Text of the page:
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You know that scene in Bladerunner where Harrison Ford uses a computer to zoom, refocus and travel in 3D space within a photograph? For years we’ve all thought that would be forever impossible, but new technology from Lytro suggests that this sort of thing may soon be possible.

Their forthcoming light field camera captures not just one perspective of a scene, but uses a lenticular array to capture the entire light field, meaning that the 3D space from which the light originated can be explored after the photo is taken – so you can change which part of the scene is in focus, generate 3D images or even peek “behind” foreground objects.

The Silicon Valley startup clearly faces technical and financial challenges to change their prototypes into an affordable consumer product – but the cat is out of the bag on the idea, and we can expect camera manufacturers to race to catch up and enter this brand new market. This is a disruptive technology with huge potential to change the way we think about photography. Soon we may have a completely new kind of camera, which can truly capture a moment in a way we never thought possible. Some are wondering if it will take the skill out of photography, while others are already speculating about what this might do to re-ignite 3D film-making.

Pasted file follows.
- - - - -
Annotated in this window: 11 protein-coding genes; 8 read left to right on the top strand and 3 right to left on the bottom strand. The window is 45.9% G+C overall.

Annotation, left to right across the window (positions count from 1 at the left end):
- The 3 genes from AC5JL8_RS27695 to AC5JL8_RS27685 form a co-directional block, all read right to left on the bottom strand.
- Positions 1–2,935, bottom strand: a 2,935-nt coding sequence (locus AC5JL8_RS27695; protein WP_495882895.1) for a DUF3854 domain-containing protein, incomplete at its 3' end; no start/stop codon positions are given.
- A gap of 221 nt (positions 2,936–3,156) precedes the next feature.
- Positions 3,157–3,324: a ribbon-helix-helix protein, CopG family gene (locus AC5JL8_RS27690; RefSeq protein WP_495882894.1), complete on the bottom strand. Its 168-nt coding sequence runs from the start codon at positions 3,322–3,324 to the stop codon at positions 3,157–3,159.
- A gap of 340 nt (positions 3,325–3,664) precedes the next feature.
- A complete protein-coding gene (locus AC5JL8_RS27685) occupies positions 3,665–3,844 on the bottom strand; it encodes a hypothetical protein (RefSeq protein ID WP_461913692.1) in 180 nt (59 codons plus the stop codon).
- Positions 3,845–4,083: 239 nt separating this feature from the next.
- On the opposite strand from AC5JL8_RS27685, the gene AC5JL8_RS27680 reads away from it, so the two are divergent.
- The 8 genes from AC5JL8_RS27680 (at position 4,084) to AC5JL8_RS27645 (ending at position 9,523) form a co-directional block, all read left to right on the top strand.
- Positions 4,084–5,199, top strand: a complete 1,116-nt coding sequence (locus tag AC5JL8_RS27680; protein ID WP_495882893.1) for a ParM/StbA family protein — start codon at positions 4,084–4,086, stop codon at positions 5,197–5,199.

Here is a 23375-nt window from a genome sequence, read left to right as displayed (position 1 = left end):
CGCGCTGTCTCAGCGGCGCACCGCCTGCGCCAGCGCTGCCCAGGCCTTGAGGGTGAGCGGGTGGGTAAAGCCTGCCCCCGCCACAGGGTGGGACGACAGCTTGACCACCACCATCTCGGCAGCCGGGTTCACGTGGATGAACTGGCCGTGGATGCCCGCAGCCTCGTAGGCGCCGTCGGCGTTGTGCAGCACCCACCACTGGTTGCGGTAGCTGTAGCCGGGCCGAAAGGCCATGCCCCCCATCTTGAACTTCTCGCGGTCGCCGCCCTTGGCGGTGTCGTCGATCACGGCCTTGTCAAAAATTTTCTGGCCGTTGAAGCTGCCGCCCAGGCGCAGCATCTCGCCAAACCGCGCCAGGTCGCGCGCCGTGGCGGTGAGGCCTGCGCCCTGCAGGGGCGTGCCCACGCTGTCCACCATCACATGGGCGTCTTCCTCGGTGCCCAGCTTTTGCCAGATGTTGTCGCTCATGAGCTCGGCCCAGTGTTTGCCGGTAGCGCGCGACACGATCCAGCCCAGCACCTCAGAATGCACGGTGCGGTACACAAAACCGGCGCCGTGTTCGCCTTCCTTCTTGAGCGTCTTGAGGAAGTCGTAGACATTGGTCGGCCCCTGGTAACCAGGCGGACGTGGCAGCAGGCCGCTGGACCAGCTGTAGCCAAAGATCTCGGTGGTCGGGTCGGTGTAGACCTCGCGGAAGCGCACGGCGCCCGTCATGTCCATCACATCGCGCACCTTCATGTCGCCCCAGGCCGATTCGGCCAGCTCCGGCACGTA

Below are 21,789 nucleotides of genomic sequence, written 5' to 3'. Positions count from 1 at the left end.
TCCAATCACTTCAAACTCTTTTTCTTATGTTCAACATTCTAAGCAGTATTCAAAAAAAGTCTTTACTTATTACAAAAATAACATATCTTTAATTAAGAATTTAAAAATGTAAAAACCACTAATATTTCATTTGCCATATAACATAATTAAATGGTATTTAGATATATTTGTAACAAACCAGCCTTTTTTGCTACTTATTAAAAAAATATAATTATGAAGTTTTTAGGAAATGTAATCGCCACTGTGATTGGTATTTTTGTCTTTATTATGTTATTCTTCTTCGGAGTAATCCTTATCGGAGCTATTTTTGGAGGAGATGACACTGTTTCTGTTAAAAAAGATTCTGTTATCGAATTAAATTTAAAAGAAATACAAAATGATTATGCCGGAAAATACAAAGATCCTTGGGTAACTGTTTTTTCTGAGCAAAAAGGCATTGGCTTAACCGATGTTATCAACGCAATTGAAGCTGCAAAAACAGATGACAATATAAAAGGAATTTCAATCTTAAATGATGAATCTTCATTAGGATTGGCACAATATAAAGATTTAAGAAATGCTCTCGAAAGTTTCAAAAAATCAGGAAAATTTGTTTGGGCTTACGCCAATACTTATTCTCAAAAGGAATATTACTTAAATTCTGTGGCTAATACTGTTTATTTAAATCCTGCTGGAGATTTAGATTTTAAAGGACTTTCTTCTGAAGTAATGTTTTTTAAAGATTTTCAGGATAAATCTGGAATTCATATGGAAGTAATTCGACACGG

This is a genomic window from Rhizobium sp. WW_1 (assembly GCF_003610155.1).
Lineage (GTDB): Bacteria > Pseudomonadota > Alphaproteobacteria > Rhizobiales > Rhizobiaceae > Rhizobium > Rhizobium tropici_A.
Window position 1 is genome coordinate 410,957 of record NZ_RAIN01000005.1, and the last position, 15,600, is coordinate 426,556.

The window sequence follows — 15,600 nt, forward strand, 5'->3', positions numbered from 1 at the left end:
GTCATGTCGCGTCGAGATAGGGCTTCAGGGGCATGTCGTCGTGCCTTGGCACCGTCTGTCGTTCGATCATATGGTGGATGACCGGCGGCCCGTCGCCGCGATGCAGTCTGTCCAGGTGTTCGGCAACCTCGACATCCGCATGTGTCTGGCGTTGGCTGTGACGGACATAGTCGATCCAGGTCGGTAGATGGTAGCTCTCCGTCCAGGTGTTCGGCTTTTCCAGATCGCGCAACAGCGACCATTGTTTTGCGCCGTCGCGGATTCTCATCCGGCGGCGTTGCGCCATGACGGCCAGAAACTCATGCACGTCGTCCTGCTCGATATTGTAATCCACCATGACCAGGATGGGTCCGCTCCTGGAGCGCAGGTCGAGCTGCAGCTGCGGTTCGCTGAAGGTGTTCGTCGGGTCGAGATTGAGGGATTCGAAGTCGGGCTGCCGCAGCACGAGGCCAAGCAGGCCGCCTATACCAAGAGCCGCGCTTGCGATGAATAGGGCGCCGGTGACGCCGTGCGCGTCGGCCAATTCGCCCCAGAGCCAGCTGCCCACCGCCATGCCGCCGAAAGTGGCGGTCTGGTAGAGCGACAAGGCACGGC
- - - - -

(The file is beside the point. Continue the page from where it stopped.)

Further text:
Read more details at AllThingsDigital and try refocussing images for yourself in Lytro’s Picture Gallery.

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SpaceShipOne in flight

The X-Prize Foundation is a non-profit charity which catalyzed the creation of a private space travel industry. Virgin Galactic recently completed its maiden voyage and will be taking passengers to space using technology first created for SpaceShipOne, winner of the Ansari X-Prize in 2004.

The Foundation has announced, in line with their mission is to bring about “radical breakthroughs for the benefit of humanity”, $100 million of prizes over the next 10 years, in four key areas – Energy & Environment, Education & Global Development, Exploration and Life Sciences.

The Life Sciences category is of particular interest as it specifically mentions Human 2.0 devices, brain computer-interfaces, bionics, artificial intelligence physicians and telemedecine. If the prize gives the same boost to innovation and scientific development in this field that it has for space travel, we can be sure of some exciting progress in the next few years.


Image credit: sdawara on Flickr.

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